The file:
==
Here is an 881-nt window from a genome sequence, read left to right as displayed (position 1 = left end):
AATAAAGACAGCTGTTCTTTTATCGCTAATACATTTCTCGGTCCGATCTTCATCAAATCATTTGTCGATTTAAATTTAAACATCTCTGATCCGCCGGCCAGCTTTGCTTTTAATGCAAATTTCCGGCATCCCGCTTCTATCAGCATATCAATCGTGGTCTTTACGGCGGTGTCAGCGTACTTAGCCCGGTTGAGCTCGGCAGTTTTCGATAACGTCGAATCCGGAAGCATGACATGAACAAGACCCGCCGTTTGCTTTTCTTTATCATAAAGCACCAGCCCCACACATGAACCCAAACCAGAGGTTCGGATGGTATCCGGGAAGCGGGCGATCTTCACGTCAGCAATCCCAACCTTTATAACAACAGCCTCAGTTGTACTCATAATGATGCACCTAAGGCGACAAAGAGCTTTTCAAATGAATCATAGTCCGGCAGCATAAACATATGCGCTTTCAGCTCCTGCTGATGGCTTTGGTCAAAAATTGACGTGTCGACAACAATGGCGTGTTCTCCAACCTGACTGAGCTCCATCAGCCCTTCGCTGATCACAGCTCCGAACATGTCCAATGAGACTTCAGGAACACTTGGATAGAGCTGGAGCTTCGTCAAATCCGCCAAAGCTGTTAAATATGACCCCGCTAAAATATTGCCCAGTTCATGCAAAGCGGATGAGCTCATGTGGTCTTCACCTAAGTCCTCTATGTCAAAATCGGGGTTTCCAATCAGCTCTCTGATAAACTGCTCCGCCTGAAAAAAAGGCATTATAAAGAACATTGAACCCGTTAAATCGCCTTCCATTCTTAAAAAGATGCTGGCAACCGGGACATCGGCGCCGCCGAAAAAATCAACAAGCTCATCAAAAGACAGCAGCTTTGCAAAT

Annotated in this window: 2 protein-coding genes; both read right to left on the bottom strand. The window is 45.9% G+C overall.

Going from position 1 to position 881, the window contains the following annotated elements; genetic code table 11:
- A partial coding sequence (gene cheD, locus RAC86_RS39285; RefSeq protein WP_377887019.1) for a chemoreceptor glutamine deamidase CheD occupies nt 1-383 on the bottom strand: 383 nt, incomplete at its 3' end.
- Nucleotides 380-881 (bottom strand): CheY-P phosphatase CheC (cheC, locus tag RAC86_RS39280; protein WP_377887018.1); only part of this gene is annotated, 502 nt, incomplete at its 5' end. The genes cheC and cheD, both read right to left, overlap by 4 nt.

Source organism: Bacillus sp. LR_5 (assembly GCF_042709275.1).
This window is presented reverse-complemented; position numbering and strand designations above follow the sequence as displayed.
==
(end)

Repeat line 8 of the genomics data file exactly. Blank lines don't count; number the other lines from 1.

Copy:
This window is presented reverse-complemented; position numbering and strand designations above follow the sequence as displayed.